Climate Research: Breaking through Difficulties
---- Dr. Syukuro Manabe's Farewell Lecture and Interview ---

Photograph of Dr. Manabe

On Friday, 26 October 2001, a solo lecture and interview given by Dr. Syukuro Manabe, the Program Director of the FRSGC Global Warming Research Program, was held at Sunflower Hall in the Prince Hotel in Shiba, Tokyo.

Lecture scenery 1
The FRSGC hosted this lecture and interview as Dr. Syukuro Manabe's formal farewell lecture and interview, since he left the FRSGC in November to return to the USA. The event was attended by a capacity audience of some 400 people, including not only those associated with the FRSGC, but also members of the general public and the media, amongst others.

In the first half of the day, Dr. Manabe delivered a lecture summarizing the climate research he has conducted over recent years. In the afternoon session, Dr. Taro Matsuno, the Director-General of the FRSGC, interviewed Dr. Manabe and we heard fascinating stories from his past and to the present. Starting with his student days, Dr. Manabe spoke about how he began researching climate variation, his reasons for moving to the USA after graduating, his life as a researcher in the USA, and his launch into global warming prediction research.

Lecture scenery2
Several times during the interview, he had the audience in stitches with his entertaining stories, and before we knew it, the 3 hours were over, with many audiences expressing how they would have liked to hear more.

A video and CD-ROM of the event are intended to be stocked both in the reference room of the JAMSTEC Yokohama Institute of Earth Sciences and in the Frontier Joint Promotion Office and made available for borrowing.

Lecture scenery3


Dr. Manabe, See you again in Yokohama!

Dr. Syukuro Manabe left the position of the Program Director of the Global Warming Research Program on 30th November 2001 and went back to the United States to join the Atmosphere and Ocean Program of the Department of Geosciences, Prinston University as a visiting professor.

He became the Program Director of the FRSGC at its starting date as one of very few full-time staffs at that time. Since then, he has dedicated four years to bring up this newly born FRSGC to the present state, not only in science but also in management of the FRSGC through giving us advises based on his experiences at GFDL/NOAA, a world-wide Center of Excellence. But, the most important thing was that he gave us all FRSGC researchers strong moral support and encouragement, simply by being with us: The initiator of the field of "climate modeling research" and also the pioneer and the world's top leader of the global warming research was actually the leader and a colleague of ours. It is invaluable for the FRSGC to have high reputation both in Japan and in the world.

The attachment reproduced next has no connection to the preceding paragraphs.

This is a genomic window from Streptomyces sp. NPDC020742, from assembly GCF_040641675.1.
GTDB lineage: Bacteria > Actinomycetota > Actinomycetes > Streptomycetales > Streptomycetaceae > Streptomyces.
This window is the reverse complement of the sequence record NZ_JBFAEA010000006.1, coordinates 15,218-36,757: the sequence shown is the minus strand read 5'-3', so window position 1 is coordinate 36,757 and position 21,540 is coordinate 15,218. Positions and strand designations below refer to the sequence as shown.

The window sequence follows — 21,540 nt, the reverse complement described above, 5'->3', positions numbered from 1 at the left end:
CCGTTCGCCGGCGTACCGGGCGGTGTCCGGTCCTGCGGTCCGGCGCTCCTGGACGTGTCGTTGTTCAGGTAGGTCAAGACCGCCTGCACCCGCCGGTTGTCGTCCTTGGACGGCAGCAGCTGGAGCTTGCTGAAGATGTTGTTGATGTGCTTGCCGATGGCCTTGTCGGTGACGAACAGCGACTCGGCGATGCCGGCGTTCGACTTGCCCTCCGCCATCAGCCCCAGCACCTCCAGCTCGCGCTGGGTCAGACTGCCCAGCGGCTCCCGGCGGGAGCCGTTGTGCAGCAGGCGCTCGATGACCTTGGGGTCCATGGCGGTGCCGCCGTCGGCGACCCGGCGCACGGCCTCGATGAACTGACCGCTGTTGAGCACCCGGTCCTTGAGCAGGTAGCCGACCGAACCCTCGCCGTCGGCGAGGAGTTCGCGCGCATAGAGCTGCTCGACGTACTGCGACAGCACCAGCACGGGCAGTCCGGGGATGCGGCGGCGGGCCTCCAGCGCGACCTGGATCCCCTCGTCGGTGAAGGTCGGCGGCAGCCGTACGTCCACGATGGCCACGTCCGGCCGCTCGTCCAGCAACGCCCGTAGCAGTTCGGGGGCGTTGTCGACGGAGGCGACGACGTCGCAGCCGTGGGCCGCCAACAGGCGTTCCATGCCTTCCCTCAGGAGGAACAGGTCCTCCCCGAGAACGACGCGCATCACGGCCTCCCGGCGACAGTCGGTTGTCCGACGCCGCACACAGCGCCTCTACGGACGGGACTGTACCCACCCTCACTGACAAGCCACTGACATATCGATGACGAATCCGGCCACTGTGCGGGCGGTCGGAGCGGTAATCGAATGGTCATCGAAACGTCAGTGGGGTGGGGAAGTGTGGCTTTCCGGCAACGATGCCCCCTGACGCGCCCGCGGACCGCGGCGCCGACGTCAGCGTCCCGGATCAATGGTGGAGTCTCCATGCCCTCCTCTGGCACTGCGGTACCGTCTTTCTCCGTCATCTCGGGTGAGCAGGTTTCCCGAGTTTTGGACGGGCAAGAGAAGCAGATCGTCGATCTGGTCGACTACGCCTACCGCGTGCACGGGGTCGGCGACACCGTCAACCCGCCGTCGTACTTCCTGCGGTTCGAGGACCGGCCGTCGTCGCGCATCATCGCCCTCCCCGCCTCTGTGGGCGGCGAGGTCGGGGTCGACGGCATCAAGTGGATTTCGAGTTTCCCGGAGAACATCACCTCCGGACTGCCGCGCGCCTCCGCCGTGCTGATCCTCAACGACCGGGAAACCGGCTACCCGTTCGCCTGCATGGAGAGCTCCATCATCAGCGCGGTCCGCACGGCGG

Dr. Manabe decided to quit his position for his strong belief that the global warming research in the Earth Simulator era must be led by a younger leader in order to fully exploit the Earth Simulation's gigantic power. However, he kindly accepted to work as an advisor and promised to visit us a few-times a year. So, instead of "Sayonara", we would say "Dr. Manabe, See you again in Yokohama!"

(Dr.Taroh Matsuno, Director-General, FRSGC)

Introduction of the Business of ESTO


Support for researches using earth observation satellite data

Earth Science and Technology Organization (ESTO) has supported researches using earth observation satellite data in the Frontier Research System for Global Change and Frontier Observatioin Research System for Global Change since this year, under the authorization of National Space and Development Agency of Japan (NASDA).

Currently, we have carried out collecting information about satellite data sets and requests from researchers using satellite data. As for the satellite data owned by NASDA, we give introductory information, support data use promotion semi-nar, and accept an application for obtaining the data.

ESTO also has made maintenance for servers and satellite data analysis system which was introduced in the Ecosystem Change Research Program to enhance researches using the satellite data.


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